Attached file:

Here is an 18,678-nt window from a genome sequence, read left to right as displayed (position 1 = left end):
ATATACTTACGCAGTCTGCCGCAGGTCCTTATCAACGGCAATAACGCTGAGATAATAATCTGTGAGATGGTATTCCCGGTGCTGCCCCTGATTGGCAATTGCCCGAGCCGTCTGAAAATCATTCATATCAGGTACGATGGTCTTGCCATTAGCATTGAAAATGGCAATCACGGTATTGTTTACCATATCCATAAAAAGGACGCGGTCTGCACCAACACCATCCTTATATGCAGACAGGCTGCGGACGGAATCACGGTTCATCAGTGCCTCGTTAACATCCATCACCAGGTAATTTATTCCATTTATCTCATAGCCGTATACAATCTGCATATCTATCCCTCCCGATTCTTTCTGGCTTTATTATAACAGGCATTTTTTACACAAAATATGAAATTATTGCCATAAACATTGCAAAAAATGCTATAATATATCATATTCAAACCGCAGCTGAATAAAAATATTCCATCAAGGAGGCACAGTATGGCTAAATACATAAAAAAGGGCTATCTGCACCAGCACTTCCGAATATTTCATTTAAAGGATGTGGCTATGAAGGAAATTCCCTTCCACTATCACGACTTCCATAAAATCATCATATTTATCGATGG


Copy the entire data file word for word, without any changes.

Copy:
Here is an 18,678-nt window from a genome sequence, read left to right as displayed (position 1 = left end):
ATATACTTACGCAGTCTGCCGCAGGTCCTTATCAACGGCAATAACGCTGAGATAATAATCTGTGAGATGGTATTCCCGGTGCTGCCCCTGATTGGCAATTGCCCGAGCCGTCTGAAAATCATTCATATCAGGTACGATGGTCTTGCCATTAGCATTGAAAATGGCAATCACGGTATTGTTTACCATATCCATAAAAAGGACGCGGTCTGCACCAACACCATCCTTATATGCAGACAGGCTGCGGACGGAATCACGGTTCATCAGTGCCTCGTTAACATCCATCACCAGGTAATTTATTCCATTTATCTCATAGCCGTATACAATCTGCATATCTATCCCTCCCGATTCTTTCTGGCTTTATTATAACAGGCATTTTTTACACAAAATATGAAATTATTGCCATAAACATTGCAAAAAATGCTATAATATATCATATTCAAACCGCAGCTGAATAAAAATATTCCATCAAGGAGGCACAGTATGGCTAAATACATAAAAAAGGGCTATCTGCACCAGCACTTCCGAATATTTCATTTAAAGGATGTGGCTATGAAGGAAATTCCCTTCCACTATCACGACTTCCATAAAATCATCATATTTATCGATGG